What Are Convolutional Neural Networks?
Convolutional Neural Networks, like neural networks, are made up of neurons with learnable weights and biases. Each neuron receives several inputs, takes a weighted sum over them, pass it through an activation function and responds with an output.
The whole network has a loss function and all the tips and tricks that we developed for neural networks still apply on Convolutional Neural Networks.
Pretty straightforward, right?
Neural networks, as its name suggests, is a machine learning technique which is modeled after the brain structure. It comprises of a network of learning units called neurons.
These neurons learn how to convert input signals (e.g. picture of a cat) into corresponding output signals (e.g. the label “cat”), forming the basis of automated recognition.
Let’s take the example of automatic image recognition. The process of determining whether a picture contains a cat involves an activation function. If the picture resembles prior cat images the neurons have seen before, the label “cat” would be activated.
Hence, the more labeled images the neurons are exposed to, the better it learns how to recognize other unlabelled images. We call this the process of training neurons.
I (finally) finished chapter 5 of Deep Learning in R, which is all about CNNs. It’s interesting just how open CNNs are for post hoc understanding, totally at odds with the classic neural network reputation for being a black box full of dark magic.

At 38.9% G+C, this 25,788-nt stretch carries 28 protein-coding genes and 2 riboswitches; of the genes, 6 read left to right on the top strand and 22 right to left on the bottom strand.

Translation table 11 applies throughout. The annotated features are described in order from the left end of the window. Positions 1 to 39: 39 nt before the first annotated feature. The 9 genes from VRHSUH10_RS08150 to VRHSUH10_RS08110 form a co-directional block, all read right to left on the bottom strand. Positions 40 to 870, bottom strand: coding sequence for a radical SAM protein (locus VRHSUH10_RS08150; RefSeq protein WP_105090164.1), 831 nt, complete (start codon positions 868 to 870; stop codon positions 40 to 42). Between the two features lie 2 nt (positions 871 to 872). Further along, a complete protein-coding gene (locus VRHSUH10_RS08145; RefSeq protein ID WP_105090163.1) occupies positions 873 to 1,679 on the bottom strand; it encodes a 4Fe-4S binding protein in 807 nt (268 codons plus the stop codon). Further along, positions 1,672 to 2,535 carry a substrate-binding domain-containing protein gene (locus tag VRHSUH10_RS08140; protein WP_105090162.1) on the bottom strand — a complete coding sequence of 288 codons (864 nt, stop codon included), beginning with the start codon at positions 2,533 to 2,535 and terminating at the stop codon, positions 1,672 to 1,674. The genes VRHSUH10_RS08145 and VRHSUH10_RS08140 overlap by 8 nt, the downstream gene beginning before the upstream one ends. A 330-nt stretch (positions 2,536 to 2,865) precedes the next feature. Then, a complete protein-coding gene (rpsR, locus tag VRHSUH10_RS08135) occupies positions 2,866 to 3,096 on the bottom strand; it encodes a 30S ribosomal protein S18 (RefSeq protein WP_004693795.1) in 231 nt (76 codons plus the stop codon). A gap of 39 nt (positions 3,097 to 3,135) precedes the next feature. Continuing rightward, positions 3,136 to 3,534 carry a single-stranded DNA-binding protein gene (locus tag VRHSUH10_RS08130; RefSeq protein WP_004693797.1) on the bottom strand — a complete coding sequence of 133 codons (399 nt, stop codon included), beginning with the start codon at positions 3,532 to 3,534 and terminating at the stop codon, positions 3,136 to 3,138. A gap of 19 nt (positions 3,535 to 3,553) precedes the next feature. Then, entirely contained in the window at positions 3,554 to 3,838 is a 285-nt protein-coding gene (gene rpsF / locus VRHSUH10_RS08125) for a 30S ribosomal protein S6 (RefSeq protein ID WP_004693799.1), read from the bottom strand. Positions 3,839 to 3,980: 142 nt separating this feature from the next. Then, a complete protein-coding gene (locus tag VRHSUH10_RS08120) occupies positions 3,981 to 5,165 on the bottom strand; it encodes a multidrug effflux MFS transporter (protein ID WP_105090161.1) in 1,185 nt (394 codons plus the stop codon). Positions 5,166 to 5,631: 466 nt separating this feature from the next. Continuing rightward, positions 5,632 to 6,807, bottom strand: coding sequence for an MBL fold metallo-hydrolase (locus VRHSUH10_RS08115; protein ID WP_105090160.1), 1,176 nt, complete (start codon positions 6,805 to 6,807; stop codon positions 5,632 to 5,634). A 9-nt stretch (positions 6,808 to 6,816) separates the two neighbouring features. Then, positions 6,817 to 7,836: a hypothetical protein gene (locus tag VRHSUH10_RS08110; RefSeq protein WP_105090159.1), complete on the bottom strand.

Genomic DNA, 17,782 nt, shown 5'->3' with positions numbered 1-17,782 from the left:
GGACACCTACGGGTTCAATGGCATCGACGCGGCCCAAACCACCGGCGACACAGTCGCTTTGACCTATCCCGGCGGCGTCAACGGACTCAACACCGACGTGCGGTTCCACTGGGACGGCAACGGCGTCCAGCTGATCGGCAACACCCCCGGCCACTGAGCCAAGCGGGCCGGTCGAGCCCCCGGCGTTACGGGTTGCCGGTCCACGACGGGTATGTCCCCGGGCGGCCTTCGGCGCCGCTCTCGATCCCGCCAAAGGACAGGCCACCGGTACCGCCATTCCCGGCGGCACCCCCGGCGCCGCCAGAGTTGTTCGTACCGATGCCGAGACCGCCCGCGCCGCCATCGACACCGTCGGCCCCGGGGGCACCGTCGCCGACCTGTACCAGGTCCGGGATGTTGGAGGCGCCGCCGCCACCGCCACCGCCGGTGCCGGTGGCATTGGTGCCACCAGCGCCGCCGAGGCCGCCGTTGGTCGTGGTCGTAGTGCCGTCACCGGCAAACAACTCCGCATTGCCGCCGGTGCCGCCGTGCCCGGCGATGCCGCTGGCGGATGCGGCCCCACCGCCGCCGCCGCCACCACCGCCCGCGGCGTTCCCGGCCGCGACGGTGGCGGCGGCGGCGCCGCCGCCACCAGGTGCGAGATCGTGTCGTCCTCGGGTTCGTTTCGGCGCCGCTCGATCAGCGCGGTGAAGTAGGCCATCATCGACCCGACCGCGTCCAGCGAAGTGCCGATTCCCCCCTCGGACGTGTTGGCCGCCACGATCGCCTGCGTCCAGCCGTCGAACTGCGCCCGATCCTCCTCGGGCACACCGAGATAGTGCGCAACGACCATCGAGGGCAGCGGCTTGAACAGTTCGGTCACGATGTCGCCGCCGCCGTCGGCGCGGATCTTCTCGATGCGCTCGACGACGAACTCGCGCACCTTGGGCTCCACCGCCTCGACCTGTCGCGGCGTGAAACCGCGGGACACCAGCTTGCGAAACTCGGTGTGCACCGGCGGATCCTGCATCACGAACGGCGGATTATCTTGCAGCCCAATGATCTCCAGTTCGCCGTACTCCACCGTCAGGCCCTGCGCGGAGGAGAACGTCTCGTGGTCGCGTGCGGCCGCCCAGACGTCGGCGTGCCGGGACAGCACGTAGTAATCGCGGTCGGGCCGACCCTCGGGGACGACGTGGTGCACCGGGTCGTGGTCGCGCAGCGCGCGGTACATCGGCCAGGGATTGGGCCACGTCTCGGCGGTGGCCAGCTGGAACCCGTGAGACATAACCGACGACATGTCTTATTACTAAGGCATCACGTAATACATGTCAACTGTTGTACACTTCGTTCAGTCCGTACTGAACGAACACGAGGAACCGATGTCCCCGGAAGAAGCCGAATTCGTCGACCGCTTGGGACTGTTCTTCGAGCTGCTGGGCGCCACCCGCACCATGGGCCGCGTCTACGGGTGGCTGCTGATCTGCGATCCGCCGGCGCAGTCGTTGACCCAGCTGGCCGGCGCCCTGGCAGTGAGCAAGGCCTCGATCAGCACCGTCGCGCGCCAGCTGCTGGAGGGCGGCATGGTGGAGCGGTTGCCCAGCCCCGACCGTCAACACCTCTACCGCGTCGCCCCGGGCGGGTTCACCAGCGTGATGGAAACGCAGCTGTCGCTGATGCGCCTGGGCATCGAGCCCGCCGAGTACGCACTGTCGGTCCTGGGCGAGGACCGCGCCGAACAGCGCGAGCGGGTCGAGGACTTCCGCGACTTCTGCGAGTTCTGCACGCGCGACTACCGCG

My partner in crime Serge Luca aka Doctor Flow is the author of a nice and complex expenses approval system in Microsoft Flow .
One year ago, he asked me to add analytics to his Flow. This year he has the interesting idea to add a machine-learning based approval in his flow and suggest me to work on it. The idea is the following: Since we have a lot of approvals in our system, can a machine learn and found some decision pattern to apply automatically to each expenses request ?
I decided to use the Microsoft Azure Machine Learning Studio. In this tool you can build experiments and use some of the most common and useful machine learning algorithms. It was amazing to see how easy it is to create and consume machine learning .
This contrasts with Ginger Grant’s nightmare scenario pretty well: instead of trying to get the ML process to do all of the work, create a process which takes care of the really easy stuff and leave harder tasks to specialists with a deeper understanding of the rules. That way they don’t have to spend their time on trivialities.